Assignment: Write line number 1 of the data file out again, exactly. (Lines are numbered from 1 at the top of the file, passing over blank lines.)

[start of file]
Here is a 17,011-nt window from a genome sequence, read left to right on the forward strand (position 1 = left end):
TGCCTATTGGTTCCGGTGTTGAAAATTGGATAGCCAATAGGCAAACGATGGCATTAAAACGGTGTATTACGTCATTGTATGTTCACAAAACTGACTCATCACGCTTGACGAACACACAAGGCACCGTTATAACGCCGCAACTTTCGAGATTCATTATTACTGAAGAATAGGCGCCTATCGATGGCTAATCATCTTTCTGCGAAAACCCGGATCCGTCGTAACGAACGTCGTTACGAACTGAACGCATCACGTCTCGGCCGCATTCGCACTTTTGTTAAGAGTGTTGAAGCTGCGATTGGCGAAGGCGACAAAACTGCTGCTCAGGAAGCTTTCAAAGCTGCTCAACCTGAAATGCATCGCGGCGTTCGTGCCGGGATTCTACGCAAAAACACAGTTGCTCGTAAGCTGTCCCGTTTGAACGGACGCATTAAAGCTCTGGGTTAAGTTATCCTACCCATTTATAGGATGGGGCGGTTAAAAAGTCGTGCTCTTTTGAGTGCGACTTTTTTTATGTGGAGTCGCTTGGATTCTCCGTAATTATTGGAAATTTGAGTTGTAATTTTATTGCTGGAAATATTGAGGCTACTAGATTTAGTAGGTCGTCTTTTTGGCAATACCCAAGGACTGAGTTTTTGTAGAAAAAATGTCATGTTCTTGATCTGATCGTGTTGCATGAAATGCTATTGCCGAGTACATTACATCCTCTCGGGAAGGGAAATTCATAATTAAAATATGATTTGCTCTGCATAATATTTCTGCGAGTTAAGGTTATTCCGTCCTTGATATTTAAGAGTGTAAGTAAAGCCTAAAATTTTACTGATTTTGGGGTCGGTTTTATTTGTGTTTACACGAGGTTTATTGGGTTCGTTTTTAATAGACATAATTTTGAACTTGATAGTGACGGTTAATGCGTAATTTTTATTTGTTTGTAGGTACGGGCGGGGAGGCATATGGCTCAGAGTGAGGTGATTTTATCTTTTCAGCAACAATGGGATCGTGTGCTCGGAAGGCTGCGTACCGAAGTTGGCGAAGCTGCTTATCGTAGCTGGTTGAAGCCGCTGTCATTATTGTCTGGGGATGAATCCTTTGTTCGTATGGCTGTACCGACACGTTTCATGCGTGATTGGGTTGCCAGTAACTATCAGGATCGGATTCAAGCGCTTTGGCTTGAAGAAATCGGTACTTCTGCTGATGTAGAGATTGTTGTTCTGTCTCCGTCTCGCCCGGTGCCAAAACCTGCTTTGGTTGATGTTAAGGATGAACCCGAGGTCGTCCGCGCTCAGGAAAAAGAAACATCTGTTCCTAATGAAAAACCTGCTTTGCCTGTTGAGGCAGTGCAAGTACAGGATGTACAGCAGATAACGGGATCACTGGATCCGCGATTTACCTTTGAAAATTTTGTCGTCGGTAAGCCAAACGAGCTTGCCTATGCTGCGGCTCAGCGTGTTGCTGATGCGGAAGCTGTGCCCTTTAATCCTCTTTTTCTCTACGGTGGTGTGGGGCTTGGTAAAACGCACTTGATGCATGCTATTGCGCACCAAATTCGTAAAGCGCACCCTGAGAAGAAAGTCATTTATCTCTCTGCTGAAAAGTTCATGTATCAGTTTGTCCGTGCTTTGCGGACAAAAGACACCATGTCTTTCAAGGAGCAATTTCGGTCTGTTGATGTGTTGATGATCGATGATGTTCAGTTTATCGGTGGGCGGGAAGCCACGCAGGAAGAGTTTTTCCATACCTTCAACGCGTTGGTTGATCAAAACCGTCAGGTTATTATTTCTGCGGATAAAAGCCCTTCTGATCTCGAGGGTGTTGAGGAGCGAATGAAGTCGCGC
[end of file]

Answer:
Here is a 17,011-nt window from a genome sequence, read left to right on the forward strand (position 1 = left end):